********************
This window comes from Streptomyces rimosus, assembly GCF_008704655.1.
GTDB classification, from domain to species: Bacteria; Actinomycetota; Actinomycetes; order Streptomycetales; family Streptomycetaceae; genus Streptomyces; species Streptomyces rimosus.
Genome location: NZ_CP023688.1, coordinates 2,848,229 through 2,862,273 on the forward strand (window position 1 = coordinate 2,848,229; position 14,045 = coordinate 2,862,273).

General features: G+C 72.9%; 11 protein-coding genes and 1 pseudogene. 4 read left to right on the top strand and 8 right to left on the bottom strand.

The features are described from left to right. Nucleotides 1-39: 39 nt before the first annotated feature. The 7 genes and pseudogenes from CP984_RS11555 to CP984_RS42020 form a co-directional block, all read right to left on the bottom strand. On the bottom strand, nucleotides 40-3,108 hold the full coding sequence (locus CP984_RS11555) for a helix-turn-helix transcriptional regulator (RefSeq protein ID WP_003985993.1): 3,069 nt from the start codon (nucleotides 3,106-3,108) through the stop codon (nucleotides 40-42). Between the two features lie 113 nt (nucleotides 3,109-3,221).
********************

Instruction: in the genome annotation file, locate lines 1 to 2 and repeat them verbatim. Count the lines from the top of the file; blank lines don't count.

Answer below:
This window comes from Streptomyces rimosus, assembly GCF_008704655.1.
GTDB classification, from domain to species: Bacteria; Actinomycetota; Actinomycetes; order Streptomycetales; family Streptomycetaceae; genus Streptomyces; species Streptomyces rimosus.